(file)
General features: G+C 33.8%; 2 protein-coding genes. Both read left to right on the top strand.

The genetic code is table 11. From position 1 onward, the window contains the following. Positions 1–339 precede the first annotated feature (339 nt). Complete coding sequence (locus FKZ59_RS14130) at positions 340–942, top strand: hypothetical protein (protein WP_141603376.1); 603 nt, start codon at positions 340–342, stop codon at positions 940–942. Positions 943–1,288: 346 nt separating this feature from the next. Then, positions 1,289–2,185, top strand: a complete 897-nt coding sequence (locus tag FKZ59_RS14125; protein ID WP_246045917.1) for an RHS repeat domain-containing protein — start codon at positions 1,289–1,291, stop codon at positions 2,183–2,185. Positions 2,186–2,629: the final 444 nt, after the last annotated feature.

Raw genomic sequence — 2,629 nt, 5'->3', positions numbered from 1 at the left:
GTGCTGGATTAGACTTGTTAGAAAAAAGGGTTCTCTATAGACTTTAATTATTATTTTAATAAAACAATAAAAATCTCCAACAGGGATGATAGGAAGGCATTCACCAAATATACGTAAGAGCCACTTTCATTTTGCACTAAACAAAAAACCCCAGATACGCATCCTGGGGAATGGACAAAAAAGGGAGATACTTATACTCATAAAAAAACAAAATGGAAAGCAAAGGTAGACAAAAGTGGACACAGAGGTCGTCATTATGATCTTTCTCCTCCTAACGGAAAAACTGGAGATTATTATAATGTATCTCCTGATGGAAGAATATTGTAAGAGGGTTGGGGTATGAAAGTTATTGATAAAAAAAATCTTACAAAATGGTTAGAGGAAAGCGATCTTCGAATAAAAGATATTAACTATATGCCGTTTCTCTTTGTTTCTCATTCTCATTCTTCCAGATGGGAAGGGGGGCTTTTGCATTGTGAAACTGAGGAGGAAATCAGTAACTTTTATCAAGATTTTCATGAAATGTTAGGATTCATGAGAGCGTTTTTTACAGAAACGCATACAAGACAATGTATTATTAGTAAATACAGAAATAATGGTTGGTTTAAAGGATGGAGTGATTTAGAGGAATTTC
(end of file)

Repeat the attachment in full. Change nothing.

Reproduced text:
General features: G+C 33.8%; 2 protein-coding genes. Both read left to right on the top strand.

The genetic code is table 11. From position 1 onward, the window contains the following. Positions 1–339 precede the first annotated feature (339 nt). Complete coding sequence (locus FKZ59_RS14130) at positions 340–942, top strand: hypothetical protein (protein WP_141603376.1); 603 nt, start codon at positions 340–342, stop codon at positions 940–942. Positions 943–1,288: 346 nt separating this feature from the next. Then, positions 1,289–2,185, top strand: a complete 897-nt coding sequence (locus tag FKZ59_RS14125; protein ID WP_246045917.1) for an RHS repeat domain-containing protein — start codon at positions 1,289–1,291, stop codon at positions 2,183–2,185. Positions 2,186–2,629: the final 444 nt, after the last annotated feature.

Raw genomic sequence — 2,629 nt, 5'->3', positions numbered from 1 at the left:
GTGCTGGATTAGACTTGTTAGAAAAAAGGGTTCTCTATAGACTTTAATTATTATTTTAATAAAACAATAAAAATCTCCAACAGGGATGATAGGAAGGCATTCACCAAATATACGTAAGAGCCACTTTCATTTTGCACTAAACAAAAAACCCCAGATACGCATCCTGGGGAATGGACAAAAAAGGGAGATACTTATACTCATAAAAAAACAAAATGGAAAGCAAAGGTAGACAAAAGTGGACACAGAGGTCGTCATTATGATCTTTCTCCTCCTAACGGAAAAACTGGAGATTATTATAATGTATCTCCTGATGGAAGAATATTGTAAGAGGGTTGGGGTATGAAAGTTATTGATAAAAAAAATCTTACAAAATGGTTAGAGGAAAGCGATCTTCGAATAAAAGATATTAACTATATGCCGTTTCTCTTTGTTTCTCATTCTCATTCTTCCAGATGGGAAGGGGGGCTTTTGCATTGTGAAACTGAGGAGGAAATCAGTAACTTTTATCAAGATTTTCATGAAATGTTAGGATTCATGAGAGCGTTTTTTACAGAAACGCATACAAGACAATGTATTATTAGTAAATACAGAAATAATGGTTGGTTTAAAGGATGGAGTGATTTAGAGGAATTTC